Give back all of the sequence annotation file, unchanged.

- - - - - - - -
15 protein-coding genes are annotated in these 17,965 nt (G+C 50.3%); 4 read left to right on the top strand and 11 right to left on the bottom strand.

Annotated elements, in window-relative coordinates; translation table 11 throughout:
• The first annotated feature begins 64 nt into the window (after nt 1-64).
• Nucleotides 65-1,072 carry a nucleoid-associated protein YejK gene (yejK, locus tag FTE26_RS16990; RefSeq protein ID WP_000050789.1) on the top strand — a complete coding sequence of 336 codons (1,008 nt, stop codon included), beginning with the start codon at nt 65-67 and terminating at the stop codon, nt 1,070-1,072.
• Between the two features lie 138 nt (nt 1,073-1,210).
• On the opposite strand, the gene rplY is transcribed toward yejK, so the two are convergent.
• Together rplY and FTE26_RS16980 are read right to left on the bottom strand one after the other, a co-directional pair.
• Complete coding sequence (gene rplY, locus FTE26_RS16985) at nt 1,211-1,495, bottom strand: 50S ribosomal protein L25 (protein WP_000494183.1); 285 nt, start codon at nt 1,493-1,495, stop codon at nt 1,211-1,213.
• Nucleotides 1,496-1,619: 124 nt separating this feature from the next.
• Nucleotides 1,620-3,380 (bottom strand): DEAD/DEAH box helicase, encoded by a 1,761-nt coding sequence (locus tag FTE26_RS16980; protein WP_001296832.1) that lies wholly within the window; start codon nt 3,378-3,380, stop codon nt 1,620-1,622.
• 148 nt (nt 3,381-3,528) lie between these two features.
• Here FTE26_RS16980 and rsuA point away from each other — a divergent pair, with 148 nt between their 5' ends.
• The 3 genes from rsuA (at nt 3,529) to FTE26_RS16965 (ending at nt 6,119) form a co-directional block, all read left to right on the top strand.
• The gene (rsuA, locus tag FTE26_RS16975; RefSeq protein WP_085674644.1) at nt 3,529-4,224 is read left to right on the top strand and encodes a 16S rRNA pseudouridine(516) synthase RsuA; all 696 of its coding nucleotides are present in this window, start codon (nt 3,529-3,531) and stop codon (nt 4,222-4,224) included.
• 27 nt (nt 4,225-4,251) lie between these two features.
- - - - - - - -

15 protein-coding genes are annotated in these 17,965 nt (G+C 50.3%); 4 read left to right on the top strand and 11 right to left on the bottom strand.

Annotated elements, in window-relative coordinates; translation table 11 throughout:
• The first annotated feature begins 64 nt into the window (after nt 1-64).
• Nucleotides 65-1,072 carry a nucleoid-associated protein YejK gene (yejK, locus tag FTE26_RS16990; RefSeq protein ID WP_000050789.1) on the top strand — a complete coding sequence of 336 codons (1,008 nt, stop codon included), beginning with the start codon at nt 65-67 and terminating at the stop codon, nt 1,070-1,072.
• Between the two features lie 138 nt (nt 1,073-1,210).
• On the opposite strand, the gene rplY is transcribed toward yejK, so the two are convergent.
• Together rplY and FTE26_RS16980 are read right to left on the bottom strand one after the other, a co-directional pair.
• Complete coding sequence (gene rplY, locus FTE26_RS16985) at nt 1,211-1,495, bottom strand: 50S ribosomal protein L25 (protein WP_000494183.1); 285 nt, start codon at nt 1,493-1,495, stop codon at nt 1,211-1,213.
• Nucleotides 1,496-1,619: 124 nt separating this feature from the next.
• Nucleotides 1,620-3,380 (bottom strand): DEAD/DEAH box helicase, encoded by a 1,761-nt coding sequence (locus tag FTE26_RS16980; protein WP_001296832.1) that lies wholly within the window; start codon nt 3,378-3,380, stop codon nt 1,620-1,622.
• 148 nt (nt 3,381-3,528) lie between these two features.
• Here FTE26_RS16980 and rsuA point away from each other — a divergent pair, with 148 nt between their 5' ends.
• The 3 genes from rsuA (at nt 3,529) to FTE26_RS16965 (ending at nt 6,119) form a co-directional block, all read left to right on the top strand.
• The gene (rsuA, locus tag FTE26_RS16975; RefSeq protein WP_085674644.1) at nt 3,529-4,224 is read left to right on the top strand and encodes a 16S rRNA pseudouridine(516) synthase RsuA; all 696 of its coding nucleotides are present in this window, start codon (nt 3,529-3,531) and stop codon (nt 4,222-4,224) included.
• 27 nt (nt 4,225-4,251) lie between these two features.